Overview of Japanese Language in Upper Secondary Education and School Curriculum in Romania


  • Mariana LUNGU




upper secondary education, curriculum structure, competence, language and communication


In this paper, I focus my attention on the problem of teaching Japanese as part of compulsory subjects in an upper secondary education to pupils aged between 15 to 19. This article starts out with a brief overview of the Romanian education system and the current state of Japanese teaching in the upper secondary education. As compared to other educational curricula, the Romanian education system focuses on competency-based curriculum emphasizing the applicability of knowledge and the development of competences in an integrated and inter-disciplinary approach. The Japanese Language is part of that curricular area named as Language and Communication. In the Romanian educational system, the process of teaching the Japanese language starts from lower secondary school and continues to upper secondary and then to university level. In the lower secondary school, pupils study the Japanese Language as an elective subject, while in the upper secondary school, they learn Japanese as a mandatory subject of the core curriculum and as an elective one of school-based curriculum. Next, attention is paid to outline the current situation of teaching Japanese in the upper-secondary education system, providing details of our curricula, types of subjects, and specific features of Japanese classes. Forms of Japanese language education vary greatly, as well as their target students and objectives. However, the focus of all is a balanced education in the four language skills: reading, writing, listening and speaking. In addition to the Japanese language study, Japanese syllabi provide cultural and general education to learn the properties in Japanese Society and about contemporary culture.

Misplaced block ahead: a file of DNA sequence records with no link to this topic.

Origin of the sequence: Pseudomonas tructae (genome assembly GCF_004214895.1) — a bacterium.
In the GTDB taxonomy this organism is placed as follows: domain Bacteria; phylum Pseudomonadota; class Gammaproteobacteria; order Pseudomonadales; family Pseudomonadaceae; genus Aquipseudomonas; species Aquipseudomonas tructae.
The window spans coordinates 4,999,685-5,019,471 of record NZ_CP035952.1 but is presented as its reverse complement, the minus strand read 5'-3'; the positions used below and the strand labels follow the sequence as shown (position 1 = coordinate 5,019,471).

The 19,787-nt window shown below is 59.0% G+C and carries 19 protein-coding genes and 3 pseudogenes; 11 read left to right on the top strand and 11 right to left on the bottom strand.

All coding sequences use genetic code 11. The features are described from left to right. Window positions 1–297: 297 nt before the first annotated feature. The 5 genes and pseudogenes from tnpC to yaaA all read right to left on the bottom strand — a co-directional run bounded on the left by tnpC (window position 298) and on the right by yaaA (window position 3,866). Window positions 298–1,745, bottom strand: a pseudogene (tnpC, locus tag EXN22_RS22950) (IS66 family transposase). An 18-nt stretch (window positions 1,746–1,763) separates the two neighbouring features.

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How to Cite

LUNGU, M. (2018). Overview of Japanese Language in Upper Secondary Education and School Curriculum in Romania. Acta Linguistica Asiatica, 8(1), 101–110. https://doi.org/10.4312/ala.8.1.101-110



Research articles